IA-Sen fundraising reveals the opening for Mark Jacobs

Mark Jacobs officially launched his campaign for Iowa’s open U.S. Senate seat today. I’ll post a roundup of news clips and early thoughts on his strengths and weaknesses tomorrow.

First, I want to highlight the biggest reason Jacobs will be a serious contender for the nomination: the poor fundraising by other declared Republican candidates for Senate.

Apologies for not putting these numbers up sooner. I had intended to post highlights from the IA-Sen reports to the Federal Election Commission last month.

Bruce Braley is unopposed for the Democratic nomination to succeed Senator Tom Harkin. An uncontested primary presents pros and cons for any campaign. Arguably, Braley will not be as battle-hardened as the person who emerges from the Republican field next summer. His travels around the state during the next seven months won’t attract as much media attention as if he were facing a primary opponent. On the plus side, he can build up a war chest without needing to spend much money before the primary or compete against other candidates for support from major Democratic donors.

Braley had a head start on fundraising during the first three months of the year and extended his advantage during the second and third quarters.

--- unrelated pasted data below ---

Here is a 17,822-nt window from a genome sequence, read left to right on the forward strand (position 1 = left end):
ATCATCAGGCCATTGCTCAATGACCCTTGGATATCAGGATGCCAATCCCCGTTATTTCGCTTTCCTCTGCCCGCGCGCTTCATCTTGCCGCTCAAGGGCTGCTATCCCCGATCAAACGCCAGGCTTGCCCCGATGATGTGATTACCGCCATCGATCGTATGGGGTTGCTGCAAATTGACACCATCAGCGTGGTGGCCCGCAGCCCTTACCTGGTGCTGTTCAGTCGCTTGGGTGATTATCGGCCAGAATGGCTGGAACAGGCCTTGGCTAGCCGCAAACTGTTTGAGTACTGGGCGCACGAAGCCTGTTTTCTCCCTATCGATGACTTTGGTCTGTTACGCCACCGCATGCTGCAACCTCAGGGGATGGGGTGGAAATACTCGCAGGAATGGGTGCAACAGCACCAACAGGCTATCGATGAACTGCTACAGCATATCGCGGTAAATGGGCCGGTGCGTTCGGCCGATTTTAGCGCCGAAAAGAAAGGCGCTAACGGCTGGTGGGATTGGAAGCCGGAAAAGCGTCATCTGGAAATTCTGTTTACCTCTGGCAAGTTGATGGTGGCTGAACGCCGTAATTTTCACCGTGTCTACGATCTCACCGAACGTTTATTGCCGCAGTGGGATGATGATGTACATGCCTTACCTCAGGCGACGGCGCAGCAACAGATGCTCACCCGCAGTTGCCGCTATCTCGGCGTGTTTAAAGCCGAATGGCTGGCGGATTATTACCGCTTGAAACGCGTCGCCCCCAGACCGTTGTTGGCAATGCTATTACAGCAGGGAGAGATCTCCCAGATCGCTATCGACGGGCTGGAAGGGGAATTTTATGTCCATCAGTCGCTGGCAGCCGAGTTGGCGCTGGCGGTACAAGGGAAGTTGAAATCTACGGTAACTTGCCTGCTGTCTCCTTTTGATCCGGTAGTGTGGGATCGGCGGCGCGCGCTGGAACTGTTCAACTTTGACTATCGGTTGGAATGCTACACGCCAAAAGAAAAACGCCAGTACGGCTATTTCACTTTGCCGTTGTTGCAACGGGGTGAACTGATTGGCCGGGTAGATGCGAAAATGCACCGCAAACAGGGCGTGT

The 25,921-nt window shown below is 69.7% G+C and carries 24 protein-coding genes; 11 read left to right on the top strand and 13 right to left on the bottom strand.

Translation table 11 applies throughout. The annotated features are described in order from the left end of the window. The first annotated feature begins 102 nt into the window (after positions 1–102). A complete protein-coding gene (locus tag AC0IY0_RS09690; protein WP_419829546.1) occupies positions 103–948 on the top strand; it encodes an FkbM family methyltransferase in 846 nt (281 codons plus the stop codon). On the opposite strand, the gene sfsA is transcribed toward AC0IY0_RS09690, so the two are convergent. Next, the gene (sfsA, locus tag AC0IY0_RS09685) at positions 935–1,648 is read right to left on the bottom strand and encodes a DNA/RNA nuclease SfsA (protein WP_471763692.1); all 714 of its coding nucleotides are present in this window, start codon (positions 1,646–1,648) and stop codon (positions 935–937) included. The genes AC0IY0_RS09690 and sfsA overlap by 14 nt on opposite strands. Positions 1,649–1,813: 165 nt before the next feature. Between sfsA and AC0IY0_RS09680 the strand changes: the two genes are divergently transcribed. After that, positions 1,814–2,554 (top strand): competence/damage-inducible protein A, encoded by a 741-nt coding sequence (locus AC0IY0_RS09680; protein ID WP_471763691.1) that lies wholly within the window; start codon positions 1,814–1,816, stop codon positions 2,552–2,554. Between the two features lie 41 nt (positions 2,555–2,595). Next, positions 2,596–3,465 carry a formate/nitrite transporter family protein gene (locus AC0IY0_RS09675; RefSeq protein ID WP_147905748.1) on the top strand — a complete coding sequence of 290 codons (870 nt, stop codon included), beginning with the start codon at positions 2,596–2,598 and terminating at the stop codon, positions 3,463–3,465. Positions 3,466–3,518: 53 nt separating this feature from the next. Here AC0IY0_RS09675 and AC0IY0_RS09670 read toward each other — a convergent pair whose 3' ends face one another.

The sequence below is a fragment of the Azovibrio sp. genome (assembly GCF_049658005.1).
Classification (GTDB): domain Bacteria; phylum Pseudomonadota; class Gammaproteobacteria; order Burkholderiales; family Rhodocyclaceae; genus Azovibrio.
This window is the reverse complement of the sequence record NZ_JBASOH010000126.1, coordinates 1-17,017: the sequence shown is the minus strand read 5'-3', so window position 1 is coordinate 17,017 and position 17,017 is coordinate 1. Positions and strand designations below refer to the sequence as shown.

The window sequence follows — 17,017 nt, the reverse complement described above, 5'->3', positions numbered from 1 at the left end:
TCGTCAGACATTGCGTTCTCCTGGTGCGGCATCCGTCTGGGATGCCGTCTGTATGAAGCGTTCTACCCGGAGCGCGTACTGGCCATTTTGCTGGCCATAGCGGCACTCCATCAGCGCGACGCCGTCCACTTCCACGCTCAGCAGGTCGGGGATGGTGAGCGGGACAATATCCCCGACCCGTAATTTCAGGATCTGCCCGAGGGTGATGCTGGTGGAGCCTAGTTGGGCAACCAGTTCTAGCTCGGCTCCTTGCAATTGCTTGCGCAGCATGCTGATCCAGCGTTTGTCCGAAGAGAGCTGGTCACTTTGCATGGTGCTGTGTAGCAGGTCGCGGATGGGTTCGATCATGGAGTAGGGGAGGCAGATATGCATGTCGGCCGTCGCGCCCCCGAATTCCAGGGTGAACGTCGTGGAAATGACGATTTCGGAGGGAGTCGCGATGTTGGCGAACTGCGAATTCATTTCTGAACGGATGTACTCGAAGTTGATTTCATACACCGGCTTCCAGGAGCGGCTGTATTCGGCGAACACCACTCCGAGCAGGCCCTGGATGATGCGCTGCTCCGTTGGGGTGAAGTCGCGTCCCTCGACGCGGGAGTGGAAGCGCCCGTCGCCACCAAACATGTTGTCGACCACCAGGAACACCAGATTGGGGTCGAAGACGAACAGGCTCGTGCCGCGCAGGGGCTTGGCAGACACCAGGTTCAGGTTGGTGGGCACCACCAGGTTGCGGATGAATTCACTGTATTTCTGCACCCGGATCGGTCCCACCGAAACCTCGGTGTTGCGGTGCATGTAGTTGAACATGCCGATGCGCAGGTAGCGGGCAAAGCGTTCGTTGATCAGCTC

The FEC website doesn’t present Senate candidates’ reports in a user-friendly format, but you can view Braley’s second-quarter report here (pdf). He raised $1,253,052.39, including $998,256.43 from individuals and $254,795.96 from a long list of political action committees. Braley’s campaign spent $256,324.01 during the second quarter; nothing jumped out at me as an unusual expenditure. As of June 30, his Senate campaign had $2,005,778.10 cash on hand.

Candidates often struggle to raise money after tapping their strongest supporters in the early months, but Braley’s third-quarter FEC filing (pdf) remained relatively strong. From July through September, Braley’s campaign reported raising $900,427.50, including $738,935.01 from individuals and $161,219.01 from PACs. In a press release, Braley’s campaign manager Sarah Benzing said the total of 4,500 donations include residents of all 99 Iowa counties. The campaign spent quite a lot of money during the third quarter, $582,354.55 on typical costs such as salaries, consulting and fundraising fees, postage, printing, direct mail, advertising, and access to the Iowa Democratic Party’s voter file. Still, the campaign reported $2,323,351.05 cash on hand as of September 30.

I’ve been surprised the Republican Senate candidates haven’t managed to raise more money. Braley’s campaign spent more during the third quarter than any GOP candidate has raised all year and still had more than $2 million left in the bank.

Taking the GOP candidates in alphabetical order:

First-time candidate Sam Clovis was never going to be a powerhouse fundraiser. His strategy for winning the nomination relies on grassroots organizing and his strong communication skills. Still, it takes a certain amount of money to campaign statewide, even on a shoestring. During the three weeks after announcing his campaign in June, Clovis raised only $13,607.48, all from individuals (including $100 from the candidate). His campaign spent $2,328.62 during the period, leaving just $11,803.86 cash on hand as of June 30.